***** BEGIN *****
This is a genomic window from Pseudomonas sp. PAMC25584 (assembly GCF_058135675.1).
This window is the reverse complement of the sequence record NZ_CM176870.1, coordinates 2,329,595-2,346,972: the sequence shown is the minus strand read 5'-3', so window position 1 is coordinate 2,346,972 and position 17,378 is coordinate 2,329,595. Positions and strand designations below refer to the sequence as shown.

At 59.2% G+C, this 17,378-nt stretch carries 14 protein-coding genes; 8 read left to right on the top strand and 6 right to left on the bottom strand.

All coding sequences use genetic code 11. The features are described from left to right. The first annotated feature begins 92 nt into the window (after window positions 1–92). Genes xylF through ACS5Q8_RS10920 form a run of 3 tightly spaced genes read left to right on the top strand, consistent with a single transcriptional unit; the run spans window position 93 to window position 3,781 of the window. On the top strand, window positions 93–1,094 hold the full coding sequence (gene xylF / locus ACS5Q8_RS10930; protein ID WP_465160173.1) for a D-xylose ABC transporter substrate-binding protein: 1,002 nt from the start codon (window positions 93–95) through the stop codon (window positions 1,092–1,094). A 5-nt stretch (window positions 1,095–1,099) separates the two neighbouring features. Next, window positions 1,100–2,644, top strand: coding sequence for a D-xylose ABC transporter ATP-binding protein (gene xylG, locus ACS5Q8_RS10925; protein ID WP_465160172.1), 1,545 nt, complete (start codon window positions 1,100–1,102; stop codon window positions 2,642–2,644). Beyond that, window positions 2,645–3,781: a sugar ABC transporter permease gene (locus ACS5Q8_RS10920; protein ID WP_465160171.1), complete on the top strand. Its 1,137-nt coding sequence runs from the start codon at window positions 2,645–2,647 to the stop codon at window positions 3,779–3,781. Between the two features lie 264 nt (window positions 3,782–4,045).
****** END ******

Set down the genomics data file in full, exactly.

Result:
This is a genomic window from Pseudomonas sp. PAMC25584 (assembly GCF_058135675.1).
This window is the reverse complement of the sequence record NZ_CM176870.1, coordinates 2,329,595-2,346,972: the sequence shown is the minus strand read 5'-3', so window position 1 is coordinate 2,346,972 and position 17,378 is coordinate 2,329,595. Positions and strand designations below refer to the sequence as shown.

At 59.2% G+C, this 17,378-nt stretch carries 14 protein-coding genes; 8 read left to right on the top strand and 6 right to left on the bottom strand.

All coding sequences use genetic code 11. The features are described from left to right. The first annotated feature begins 92 nt into the window (after window positions 1–92). Genes xylF through ACS5Q8_RS10920 form a run of 3 tightly spaced genes read left to right on the top strand, consistent with a single transcriptional unit; the run spans window position 93 to window position 3,781 of the window. On the top strand, window positions 93–1,094 hold the full coding sequence (gene xylF / locus ACS5Q8_RS10930; protein ID WP_465160173.1) for a D-xylose ABC transporter substrate-binding protein: 1,002 nt from the start codon (window positions 93–95) through the stop codon (window positions 1,092–1,094). A 5-nt stretch (window positions 1,095–1,099) separates the two neighbouring features. Next, window positions 1,100–2,644, top strand: coding sequence for a D-xylose ABC transporter ATP-binding protein (gene xylG, locus ACS5Q8_RS10925; protein ID WP_465160172.1), 1,545 nt, complete (start codon window positions 1,100–1,102; stop codon window positions 2,642–2,644). Beyond that, window positions 2,645–3,781: a sugar ABC transporter permease gene (locus ACS5Q8_RS10920; protein ID WP_465160171.1), complete on the top strand. Its 1,137-nt coding sequence runs from the start codon at window positions 2,645–2,647 to the stop codon at window positions 3,779–3,781. Between the two features lie 264 nt (window positions 3,782–4,045).